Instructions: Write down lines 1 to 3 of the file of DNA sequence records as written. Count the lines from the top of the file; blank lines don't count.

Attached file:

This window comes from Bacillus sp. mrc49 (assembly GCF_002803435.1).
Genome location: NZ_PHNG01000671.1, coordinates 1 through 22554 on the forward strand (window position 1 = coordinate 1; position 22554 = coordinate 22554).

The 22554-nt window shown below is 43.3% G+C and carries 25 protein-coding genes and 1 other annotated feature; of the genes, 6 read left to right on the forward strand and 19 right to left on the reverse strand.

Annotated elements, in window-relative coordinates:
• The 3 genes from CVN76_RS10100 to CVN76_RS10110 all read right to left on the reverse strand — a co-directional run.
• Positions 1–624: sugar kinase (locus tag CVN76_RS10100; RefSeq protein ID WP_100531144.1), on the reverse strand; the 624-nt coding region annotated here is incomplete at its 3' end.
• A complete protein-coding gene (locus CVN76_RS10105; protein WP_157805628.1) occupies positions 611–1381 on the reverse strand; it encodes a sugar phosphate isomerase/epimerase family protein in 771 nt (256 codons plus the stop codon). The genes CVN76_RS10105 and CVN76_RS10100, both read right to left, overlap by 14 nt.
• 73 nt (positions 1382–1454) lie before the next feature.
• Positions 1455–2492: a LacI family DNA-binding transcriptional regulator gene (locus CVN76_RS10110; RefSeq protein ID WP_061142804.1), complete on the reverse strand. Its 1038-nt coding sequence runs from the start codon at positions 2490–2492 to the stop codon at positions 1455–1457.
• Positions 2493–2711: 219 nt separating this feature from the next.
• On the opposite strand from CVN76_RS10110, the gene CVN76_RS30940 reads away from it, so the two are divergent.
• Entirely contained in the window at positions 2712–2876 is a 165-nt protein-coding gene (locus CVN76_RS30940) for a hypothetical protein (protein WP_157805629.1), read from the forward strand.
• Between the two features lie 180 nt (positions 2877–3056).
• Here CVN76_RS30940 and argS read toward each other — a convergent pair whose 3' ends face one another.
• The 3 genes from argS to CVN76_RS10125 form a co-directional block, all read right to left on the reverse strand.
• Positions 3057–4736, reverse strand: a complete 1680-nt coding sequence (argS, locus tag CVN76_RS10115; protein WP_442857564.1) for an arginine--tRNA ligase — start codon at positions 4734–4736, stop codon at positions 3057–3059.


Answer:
This window comes from Bacillus sp. mrc49 (assembly GCF_002803435.1).
Genome location: NZ_PHNG01000671.1, coordinates 1 through 22554 on the forward strand (window position 1 = coordinate 1; position 22554 = coordinate 22554).

The 22554-nt window shown below is 43.3% G+C and carries 25 protein-coding genes and 1 other annotated feature; of the genes, 6 read left to right on the forward strand and 19 right to left on the reverse strand.